Edited by Albert N. Link and Nicholas S. Vonortas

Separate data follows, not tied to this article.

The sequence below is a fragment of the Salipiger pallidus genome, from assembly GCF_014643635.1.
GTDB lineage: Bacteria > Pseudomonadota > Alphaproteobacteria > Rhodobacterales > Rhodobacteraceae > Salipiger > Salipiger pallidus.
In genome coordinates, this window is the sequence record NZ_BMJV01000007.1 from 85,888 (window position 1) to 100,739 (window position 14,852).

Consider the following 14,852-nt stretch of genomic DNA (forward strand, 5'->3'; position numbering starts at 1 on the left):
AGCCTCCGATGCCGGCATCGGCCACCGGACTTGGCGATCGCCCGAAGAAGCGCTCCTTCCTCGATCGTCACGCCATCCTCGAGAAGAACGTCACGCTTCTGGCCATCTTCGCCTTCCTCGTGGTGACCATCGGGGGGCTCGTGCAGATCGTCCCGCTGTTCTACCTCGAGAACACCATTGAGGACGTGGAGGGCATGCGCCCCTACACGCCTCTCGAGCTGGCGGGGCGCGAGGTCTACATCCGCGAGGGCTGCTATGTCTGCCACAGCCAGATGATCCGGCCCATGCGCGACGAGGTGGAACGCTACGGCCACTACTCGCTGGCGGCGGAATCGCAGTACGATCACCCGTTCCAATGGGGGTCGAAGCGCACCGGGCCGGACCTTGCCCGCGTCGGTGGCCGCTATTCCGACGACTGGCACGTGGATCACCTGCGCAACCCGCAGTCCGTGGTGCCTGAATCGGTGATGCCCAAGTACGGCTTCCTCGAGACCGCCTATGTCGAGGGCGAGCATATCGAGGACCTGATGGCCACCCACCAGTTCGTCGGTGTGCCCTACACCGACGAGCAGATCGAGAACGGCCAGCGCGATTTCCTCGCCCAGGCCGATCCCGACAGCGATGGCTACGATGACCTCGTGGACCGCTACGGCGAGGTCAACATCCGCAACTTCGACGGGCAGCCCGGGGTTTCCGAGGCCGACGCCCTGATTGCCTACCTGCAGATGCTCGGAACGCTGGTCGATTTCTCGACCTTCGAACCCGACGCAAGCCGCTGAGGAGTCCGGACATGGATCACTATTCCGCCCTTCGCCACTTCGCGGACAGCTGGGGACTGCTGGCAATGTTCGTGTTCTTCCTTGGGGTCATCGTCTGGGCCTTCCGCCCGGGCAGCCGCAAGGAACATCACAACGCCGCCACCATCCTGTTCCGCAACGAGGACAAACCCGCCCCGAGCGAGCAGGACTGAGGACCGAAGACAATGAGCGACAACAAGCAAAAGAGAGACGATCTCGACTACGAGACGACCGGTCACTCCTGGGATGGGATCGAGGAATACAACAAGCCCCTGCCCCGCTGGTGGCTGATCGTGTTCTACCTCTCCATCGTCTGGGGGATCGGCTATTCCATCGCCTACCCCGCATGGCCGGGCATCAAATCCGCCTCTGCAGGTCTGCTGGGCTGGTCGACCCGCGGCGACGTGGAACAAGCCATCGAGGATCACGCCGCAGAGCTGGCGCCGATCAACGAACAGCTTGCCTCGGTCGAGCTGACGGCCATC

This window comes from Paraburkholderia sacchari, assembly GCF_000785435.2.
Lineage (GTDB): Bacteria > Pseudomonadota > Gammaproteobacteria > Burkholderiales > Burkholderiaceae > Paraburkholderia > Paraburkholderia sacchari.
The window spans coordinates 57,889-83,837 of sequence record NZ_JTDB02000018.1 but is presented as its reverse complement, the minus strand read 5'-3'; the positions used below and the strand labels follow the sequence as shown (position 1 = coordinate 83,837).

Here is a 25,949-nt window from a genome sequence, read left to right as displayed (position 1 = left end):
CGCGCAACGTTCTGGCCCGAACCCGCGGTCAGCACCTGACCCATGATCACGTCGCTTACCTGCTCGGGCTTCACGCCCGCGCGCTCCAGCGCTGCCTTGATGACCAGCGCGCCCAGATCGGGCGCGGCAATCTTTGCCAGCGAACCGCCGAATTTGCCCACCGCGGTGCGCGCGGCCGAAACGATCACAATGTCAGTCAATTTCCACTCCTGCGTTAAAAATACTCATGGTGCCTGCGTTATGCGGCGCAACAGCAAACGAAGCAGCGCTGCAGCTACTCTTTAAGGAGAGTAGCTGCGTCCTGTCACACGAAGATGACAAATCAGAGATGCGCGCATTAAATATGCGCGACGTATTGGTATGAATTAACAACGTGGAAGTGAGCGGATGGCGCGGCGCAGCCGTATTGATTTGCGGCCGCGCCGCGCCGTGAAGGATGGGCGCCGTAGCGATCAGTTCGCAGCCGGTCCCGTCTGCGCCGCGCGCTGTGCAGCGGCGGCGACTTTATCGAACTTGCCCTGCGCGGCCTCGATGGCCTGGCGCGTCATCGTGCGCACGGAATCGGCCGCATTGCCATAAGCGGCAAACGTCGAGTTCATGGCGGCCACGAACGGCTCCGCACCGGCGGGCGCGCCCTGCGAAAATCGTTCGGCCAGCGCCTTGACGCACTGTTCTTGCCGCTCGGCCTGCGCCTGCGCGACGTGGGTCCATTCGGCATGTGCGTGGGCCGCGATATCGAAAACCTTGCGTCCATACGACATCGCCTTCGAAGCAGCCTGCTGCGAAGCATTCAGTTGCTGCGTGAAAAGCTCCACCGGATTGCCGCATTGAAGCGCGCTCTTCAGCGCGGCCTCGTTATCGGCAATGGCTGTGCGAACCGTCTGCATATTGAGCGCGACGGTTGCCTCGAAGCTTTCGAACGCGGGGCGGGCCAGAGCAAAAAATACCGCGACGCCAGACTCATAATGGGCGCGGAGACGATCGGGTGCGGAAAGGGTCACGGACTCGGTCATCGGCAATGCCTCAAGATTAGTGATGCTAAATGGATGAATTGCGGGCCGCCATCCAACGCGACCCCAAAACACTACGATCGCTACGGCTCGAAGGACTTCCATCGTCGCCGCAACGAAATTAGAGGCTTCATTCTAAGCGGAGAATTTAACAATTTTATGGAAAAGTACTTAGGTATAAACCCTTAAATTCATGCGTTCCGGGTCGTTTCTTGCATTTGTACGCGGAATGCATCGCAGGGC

The purpose of this chapter is to explain how patent analysis is used for program evaluation, what research questions it can help to answer, how it is performed, and what are its limitations. Examples drawn from an evaluation study using patent analysis illustrate the approach. The analysis of patents is primarily applicable to evaluation of applied research programs and innovation because patents are knowledge outputs and indicators of invention. Patents disclose to society how an invention is practiced in exchange for the temporary right to exclude others from using the patented invention without the patent assignee’s permission. Each patent reveals a list of references to informational sources, including publications and other patents, that predate it and that are relevant to the patent’s claim of originality—that is they form the “prior art” of the new invention. The revelation of prior art enables an evaluator to identify what previous work has influenced a new invention, and allows the tracing of knowledge dissemination through patent citation analysis.
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